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International Journal of Emergency Mental Health and Human Resilience - Tattoos as a Window to the Mind: Is the “Body Graffiti” Skin Deep or Deeper?
ISSN: 1522-4821

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Tattoos as a Window to the Mind: Is the “Body Graffiti” Skin Deep or Deeper?

Ahmed Yousif Ali*
National Rehabilitation Center, Abu Dhabi, UAE
*Corresponding Author: Ahmed Yousif Ali, National Rehabilitation Center, Abu Dhabi, UAE, Email:

Received: 01-Jan-1970 / Accepted Date: 01-Jan-1970 / Published Date: 28-Mar-2018 DOI: 10.4172/1522-4821.1000388


Tattoos and other forms of body modification have been practiced by mankind for thousands of years. The last 100 years or so, have witnessed a substantial rise in the prevalence of these phenomena. They served different purposes throughout our history, and society’s reaction to them have also changed from experimenting, banning and stigmatizing to acceptance and tolerance. Tattoos were employed to deter evil spirits, to identify tribe members and identify royalty. Their status descended to low levels of becoming a tool to mark slaves, prisoners and criminals. In modern society they became glorified at times or not so glamorous when they cause some serious medical complications. Psychiatrists and psychologists and allied professionals grasped the opportunity of this change and launched their investigative instincts to try and understand the motivation behind them. They are also trying to see if they can establish a link between these phenomena and psychological disorders especially that they easily lend themselves to this enterprise. So far some findings e.g. alcohol &, substance use disorders, impulsivity, risk-taking behavior, self-harm and personality disorders, association with deviance and criminality are increasingly being accepted as reasons for further study.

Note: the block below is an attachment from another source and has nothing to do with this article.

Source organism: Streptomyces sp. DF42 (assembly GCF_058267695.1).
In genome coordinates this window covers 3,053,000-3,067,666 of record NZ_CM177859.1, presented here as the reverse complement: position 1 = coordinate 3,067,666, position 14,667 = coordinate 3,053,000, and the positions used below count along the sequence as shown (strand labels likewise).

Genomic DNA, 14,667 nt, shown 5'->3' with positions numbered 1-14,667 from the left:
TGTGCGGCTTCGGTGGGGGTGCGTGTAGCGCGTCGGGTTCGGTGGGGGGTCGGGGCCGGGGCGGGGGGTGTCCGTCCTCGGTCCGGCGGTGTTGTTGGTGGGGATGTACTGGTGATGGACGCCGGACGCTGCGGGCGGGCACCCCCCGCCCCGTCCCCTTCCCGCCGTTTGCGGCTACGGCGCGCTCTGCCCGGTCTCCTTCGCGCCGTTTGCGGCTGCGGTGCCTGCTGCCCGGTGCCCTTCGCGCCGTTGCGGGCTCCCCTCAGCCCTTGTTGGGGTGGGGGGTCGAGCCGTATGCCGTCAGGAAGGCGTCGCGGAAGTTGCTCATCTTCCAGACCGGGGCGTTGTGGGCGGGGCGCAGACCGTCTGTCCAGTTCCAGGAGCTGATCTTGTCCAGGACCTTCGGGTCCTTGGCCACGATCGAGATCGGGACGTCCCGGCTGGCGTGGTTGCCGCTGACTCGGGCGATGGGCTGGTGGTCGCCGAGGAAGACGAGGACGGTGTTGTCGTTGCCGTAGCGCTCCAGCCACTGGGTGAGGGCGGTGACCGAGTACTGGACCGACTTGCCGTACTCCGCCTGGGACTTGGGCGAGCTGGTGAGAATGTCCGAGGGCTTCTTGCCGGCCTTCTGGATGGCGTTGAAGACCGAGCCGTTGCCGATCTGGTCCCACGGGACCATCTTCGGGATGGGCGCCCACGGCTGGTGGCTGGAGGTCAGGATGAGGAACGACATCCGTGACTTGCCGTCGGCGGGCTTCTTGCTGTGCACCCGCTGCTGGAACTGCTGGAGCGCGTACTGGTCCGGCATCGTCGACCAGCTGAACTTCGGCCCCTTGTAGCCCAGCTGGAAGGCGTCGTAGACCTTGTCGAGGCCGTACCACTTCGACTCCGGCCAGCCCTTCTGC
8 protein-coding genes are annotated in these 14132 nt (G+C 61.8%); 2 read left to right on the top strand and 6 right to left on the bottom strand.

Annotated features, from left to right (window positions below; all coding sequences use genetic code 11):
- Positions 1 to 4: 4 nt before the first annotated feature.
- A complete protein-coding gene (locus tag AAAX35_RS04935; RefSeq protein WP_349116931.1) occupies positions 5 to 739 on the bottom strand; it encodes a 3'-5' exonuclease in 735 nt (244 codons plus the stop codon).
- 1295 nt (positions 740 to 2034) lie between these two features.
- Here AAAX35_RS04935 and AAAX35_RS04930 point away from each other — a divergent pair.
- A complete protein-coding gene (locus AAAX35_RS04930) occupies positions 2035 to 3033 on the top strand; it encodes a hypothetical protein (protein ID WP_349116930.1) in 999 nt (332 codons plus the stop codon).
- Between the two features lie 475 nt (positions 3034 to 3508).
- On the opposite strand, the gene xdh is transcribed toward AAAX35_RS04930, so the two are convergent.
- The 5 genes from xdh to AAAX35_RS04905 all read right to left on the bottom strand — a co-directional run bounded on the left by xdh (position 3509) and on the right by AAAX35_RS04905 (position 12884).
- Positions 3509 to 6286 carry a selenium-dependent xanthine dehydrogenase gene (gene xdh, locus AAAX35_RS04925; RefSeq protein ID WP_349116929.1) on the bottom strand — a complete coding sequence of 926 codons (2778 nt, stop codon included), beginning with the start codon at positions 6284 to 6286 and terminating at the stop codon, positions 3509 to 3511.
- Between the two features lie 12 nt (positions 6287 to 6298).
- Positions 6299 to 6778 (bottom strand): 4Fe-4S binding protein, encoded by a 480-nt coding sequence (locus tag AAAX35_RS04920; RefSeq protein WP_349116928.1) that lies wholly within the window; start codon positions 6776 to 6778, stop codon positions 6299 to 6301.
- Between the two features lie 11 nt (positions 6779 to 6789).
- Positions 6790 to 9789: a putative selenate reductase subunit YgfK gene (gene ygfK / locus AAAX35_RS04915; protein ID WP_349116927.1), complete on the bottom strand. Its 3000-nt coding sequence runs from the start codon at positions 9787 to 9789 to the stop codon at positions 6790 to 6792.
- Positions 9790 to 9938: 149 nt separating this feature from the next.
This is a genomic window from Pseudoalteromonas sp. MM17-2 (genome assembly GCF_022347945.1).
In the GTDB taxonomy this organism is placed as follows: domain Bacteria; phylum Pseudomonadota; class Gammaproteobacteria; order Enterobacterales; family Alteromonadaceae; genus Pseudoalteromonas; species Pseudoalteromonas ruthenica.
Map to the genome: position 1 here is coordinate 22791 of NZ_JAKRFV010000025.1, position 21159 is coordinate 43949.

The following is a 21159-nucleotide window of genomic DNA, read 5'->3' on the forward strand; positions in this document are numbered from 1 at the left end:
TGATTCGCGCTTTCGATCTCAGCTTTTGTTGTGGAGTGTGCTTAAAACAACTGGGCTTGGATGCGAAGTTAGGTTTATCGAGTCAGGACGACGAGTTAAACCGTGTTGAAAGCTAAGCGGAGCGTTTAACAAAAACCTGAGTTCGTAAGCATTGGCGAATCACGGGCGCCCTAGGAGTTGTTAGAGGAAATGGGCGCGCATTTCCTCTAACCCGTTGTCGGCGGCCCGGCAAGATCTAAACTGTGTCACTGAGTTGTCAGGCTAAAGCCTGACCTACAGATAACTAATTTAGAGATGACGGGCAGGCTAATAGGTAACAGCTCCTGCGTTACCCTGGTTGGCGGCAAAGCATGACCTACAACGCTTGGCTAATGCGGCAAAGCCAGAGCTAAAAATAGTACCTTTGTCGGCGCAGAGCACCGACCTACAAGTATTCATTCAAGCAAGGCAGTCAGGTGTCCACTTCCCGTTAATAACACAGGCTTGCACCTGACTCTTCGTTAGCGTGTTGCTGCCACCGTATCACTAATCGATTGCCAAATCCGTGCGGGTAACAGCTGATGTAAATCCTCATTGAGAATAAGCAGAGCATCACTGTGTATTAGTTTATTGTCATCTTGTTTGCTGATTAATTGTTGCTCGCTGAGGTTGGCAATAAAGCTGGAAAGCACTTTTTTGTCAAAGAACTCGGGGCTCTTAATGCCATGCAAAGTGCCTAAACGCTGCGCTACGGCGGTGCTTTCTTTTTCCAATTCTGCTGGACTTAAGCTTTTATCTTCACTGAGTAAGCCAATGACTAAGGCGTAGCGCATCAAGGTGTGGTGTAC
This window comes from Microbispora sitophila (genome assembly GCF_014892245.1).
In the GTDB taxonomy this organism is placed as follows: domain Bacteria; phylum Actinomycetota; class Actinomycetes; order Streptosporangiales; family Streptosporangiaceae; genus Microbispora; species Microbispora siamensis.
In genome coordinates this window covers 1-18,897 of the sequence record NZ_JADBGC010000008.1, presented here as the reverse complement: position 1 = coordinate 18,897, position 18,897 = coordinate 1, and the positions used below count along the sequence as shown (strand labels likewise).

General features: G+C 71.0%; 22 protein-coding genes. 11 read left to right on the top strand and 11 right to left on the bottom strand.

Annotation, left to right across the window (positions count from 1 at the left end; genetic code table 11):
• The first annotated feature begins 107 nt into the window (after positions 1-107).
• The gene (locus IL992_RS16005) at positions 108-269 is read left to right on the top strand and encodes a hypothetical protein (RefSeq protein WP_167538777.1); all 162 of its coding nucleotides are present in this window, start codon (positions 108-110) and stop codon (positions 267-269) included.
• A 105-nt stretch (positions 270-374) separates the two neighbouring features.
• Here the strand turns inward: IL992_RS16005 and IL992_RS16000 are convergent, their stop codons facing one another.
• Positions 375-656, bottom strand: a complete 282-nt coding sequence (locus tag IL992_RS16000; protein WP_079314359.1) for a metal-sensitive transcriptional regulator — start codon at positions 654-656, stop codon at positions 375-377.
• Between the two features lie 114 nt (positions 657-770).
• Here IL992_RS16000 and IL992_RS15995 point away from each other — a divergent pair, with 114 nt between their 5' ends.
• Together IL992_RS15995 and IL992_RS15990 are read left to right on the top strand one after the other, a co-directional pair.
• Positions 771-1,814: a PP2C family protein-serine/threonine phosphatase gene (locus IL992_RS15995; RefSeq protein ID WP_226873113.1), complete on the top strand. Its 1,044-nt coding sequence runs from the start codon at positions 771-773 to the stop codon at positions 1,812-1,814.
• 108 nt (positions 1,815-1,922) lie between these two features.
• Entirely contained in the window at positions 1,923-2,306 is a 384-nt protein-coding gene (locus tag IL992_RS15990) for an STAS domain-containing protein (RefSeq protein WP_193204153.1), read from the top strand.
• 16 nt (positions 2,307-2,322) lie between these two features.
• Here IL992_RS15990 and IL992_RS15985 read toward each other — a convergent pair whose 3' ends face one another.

Keywords: Tattoos; Body Modification; Criminality; Alcohol & Substance Use Disorders


A tattoo is defined as a form of body modification where a design is made by inserting ink, dyes and pigments, either indelible or temporary, into the dermis layer of the skin to change the pigment. A permanent tattoo is created by inserting a pigment just below the dermal–epidermal junction of the skin with a needle or a similar implement. The pigment is attacked by the immune system and sits in macrophages and fibroblast cells, producing permanent coloration of the skin. (Vivek, Verghese, & Harvey, 2010).

There is a consensus that the word tattoo originated from the Polynesian word “tatua” meaning artistic (Ferguson-Rayport, Griffith, & Straus, 1955) although other references quote the meaning as “to write”. The first use of the word is attributed to Captain Cook, the British explorer and cartographer, and his men, when they first visited the Hawaiian Islands and Eastern Australia and encountered and became fascinated by locals who wore tattoos and had some on themselves (1768-1780). But mankind has practiced tattooing for thousands of years before that encounter and the following is a timeline of the often quoted dates in scientific literature:

• 12 000 BC. Among early nomadic tribes. (Palermo, 2004).

• 6000 BC. Evidence of the practice found in caves in Portugal and France. (Levy, Sewell, & Goldstein, 1979).

• 3,250 BC. Two oldest known tattooed mummies, found embedded in glacial ice in the Alps. (Deter-Wolf, Robitaille, Krutak, & Galliot, 2016).

• 2000 BC. Egyptian Middle Kingdom (Malloy, 1989).